There is new hope for individuals living with Amblyopia. Today, trained eye specialists can deploy advanced diagnostics and surgical intervention to virtually cure the condition. In many cases, LASIK eye surgery for a person with a lazy eye is safe, fast, and affordable.
Are you wondering if this procedure is right for you? The first step is to find an eye surgeon who will experience treating lazy eye with LASIK.
A great eye surgeon should possess knowledge, wisdom, and hands-on surgical experience. These talented individuals understand which amblyopia patients would benefit from this unique intervention.
If you think you might be a fit for this procedure, begin with a consultation. Your eye specialist can help you determine if LASIK is the best procedure for you.
We’ve created this guide to offer an overview of using LASIK for lazy eye, including case studies and success stories. Continue reading to discover if you are an ideal candidate for this life-changing procedure.
What is lazy eye or Amblyopia?
In medical language, Amblyopia is another name for lazy eye. Let us understand why an eye becomes lazy.
The role of the eye is to transfer information from the surrounding universe to the brain. The eye condenses the light reflected from various objects on the macula. Electric signals generated are transferred to the brain by the optic nerve.
A specialized area of the brain called the occipital lobe converts these neuroelectric signals into vision. Any flaw in this process leads to an Amblyopic or Lazy Eye.
A Lazy eye is an eye that is not working to its full potential. You may be aware normally, an eye should see 20/20. That means that a person standing at 20 feet should see what a normal person sees at 20 feet If a normal person can see at 40 feet what you see at 20 feet, then your vision is 20/40.
If, after correction with glasses or contact lenses, the vision does not improve to 20/20 then the eye is termed as Lazy.
LASIK surgery for lazy eye: differences based on cause
Every case of lazy eye is somewhat unique. The type of lazy eye you have might play a role in determining your candidacy for LASIK procedures.
There are three types of Lazy eye, depending on cause.
The first kind is Neurological. This occurs when there is an obstruction in the neurological pathway or the brain. If the optic nerve is not developed, or the conduction pathways are malformed, the light is not transmitted to the grey matter.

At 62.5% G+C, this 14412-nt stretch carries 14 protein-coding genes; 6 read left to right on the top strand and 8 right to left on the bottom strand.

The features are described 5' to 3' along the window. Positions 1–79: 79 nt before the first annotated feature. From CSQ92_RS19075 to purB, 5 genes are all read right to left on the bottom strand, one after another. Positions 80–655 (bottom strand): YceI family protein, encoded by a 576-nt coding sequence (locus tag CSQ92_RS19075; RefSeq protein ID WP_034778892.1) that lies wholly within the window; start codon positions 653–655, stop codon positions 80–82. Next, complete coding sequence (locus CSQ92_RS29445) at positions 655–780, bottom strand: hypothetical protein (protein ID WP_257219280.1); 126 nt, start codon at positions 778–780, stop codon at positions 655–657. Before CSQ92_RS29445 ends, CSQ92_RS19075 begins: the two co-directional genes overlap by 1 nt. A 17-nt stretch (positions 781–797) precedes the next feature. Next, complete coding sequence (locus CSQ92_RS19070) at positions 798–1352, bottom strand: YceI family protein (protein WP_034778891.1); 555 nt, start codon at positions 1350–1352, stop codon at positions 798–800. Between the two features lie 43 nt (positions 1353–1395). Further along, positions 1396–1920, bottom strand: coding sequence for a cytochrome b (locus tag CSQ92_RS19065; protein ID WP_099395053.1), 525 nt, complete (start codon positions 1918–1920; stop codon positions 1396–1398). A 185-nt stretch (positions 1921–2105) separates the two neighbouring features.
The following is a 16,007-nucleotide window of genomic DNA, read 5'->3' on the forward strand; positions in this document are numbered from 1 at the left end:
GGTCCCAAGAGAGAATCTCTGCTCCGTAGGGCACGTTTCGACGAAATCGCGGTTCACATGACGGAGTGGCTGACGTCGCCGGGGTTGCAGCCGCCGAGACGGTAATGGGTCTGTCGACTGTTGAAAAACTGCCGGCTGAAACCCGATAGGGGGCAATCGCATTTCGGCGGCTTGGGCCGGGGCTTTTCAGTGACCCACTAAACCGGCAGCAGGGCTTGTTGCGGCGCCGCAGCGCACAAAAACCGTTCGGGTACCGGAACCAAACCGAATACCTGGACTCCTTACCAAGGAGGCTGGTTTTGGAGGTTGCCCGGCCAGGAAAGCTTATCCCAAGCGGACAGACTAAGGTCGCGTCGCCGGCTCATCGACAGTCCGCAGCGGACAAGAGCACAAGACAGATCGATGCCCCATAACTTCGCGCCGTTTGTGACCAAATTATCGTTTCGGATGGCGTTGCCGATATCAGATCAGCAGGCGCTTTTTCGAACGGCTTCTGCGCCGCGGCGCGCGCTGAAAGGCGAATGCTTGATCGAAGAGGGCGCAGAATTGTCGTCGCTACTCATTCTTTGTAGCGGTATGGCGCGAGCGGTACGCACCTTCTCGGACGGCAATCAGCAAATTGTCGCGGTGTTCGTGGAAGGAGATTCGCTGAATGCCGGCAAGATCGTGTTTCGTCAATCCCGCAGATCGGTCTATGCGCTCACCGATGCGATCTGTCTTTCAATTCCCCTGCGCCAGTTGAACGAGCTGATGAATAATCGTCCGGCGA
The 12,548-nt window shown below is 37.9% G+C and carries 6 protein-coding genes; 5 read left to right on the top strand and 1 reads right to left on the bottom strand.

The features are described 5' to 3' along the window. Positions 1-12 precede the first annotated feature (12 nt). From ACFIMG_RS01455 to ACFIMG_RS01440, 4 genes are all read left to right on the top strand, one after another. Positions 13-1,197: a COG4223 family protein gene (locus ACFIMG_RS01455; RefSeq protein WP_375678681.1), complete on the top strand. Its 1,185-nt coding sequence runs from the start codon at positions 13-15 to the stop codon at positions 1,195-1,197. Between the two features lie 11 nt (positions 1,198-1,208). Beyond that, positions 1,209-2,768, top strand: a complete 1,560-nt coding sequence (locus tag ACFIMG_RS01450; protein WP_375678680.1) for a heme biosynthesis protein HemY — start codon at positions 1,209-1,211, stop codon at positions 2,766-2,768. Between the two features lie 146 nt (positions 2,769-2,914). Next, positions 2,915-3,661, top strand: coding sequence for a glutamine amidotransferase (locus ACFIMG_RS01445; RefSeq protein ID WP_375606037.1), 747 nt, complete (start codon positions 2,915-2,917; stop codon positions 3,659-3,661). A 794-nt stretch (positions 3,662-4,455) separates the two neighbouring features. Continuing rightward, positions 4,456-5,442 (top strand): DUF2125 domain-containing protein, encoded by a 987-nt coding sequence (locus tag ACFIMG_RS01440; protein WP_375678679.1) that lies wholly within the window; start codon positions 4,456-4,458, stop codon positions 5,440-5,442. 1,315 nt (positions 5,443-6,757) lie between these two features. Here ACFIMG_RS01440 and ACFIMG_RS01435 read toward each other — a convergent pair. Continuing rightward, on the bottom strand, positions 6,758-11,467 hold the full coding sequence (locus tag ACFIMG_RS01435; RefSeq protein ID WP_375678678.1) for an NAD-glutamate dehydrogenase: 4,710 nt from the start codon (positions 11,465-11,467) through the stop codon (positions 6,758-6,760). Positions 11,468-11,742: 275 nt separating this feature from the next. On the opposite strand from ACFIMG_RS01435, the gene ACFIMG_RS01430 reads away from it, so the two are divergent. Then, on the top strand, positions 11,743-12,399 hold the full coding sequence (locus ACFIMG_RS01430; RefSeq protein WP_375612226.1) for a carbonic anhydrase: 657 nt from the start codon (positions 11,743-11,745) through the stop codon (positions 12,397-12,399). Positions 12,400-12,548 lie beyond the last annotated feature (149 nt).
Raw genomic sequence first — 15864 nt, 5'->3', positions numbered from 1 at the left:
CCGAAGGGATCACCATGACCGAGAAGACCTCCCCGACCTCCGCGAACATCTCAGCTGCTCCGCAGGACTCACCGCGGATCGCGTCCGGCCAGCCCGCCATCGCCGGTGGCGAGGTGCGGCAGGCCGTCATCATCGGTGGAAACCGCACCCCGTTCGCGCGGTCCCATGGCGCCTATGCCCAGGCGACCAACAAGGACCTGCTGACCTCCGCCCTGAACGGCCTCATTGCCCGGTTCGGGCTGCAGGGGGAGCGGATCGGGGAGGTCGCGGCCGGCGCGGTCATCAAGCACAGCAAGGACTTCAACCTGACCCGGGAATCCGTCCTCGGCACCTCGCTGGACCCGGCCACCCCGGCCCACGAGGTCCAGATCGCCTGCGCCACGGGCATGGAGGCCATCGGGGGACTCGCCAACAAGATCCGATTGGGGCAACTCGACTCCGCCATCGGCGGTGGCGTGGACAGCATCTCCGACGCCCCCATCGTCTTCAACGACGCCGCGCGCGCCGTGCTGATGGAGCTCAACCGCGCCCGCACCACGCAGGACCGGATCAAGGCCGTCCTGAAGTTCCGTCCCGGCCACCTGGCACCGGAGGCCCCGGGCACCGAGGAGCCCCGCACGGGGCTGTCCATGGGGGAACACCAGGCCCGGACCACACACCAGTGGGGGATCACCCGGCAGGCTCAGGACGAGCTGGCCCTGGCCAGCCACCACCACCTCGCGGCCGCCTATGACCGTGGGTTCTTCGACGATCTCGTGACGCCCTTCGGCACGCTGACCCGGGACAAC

Also, the brain may be underdeveloped due to infections or genetic causes. This is the most challenging kind. Currently, this is not amenable to treatment.
The second kind is deprivation amblyopia. If the light is prevented from reaching the macula, it fails to stimulate the brain.
There are various causes for this. The cornea may be opaque. There may be cataracts in the lens. The jelly behind the lens may be fibrotic and hazy.
The good news is that treatment can be provided. The earlier it is instituted, the better the chance of fixing the lazy eye. Cataract procedures may have to be performed even before the baby is one year of age.
The third kind is refractive Amblyopia. The cause is nearsightedness, farsightedness, or astigmatism.
When the eye is very small or very large or has astigmatism significantly higher than the corresponding eye, it is at risk of developing Amblyopia. Here, the light reaches the macula, and messages are delivered to the brain. But the messages are distorted.
Since the brain keeps receiving information, it has the best potential to recover. This is caused when an eye has a higher degree of prescription compared to the other eye. This may be because the eye is smaller, causing farsightedness or longer, leading to nearsightedness or asymmetry, resulting in astigmatism. The image from this eye is not sharp, and therefore, the brain suppresses it.
You may ask, “What if the patient wore glasses or contact lenses?” and that’s a great question. The refractive defect is usually so much that with correction, the image shape and/or size is markedly different, leading to dissimilar images that cannot be superimposed by the brain.
Does LASIK work for lazy eye in all patients?
It is important to know that not all lazy eyes are treatable. If there is optic nerve damage, then the outcome may not be good. Also, if the macula of the retina is affected, the prognosis is not favorable.
In such cases, low vision therapy may be needed. That is why an expert needs to examine you or your kid as early as possible.
LASIK eye surgery for lazy eye caused by refractive error
Young parents often come to us with questions about curing lazy eye. Education about lazy eyes is important as it can cause learning disabilities in children. The key is fixing the refractory error. The correct procedure would be influenced by the child’s age and the refractive power of their eyes.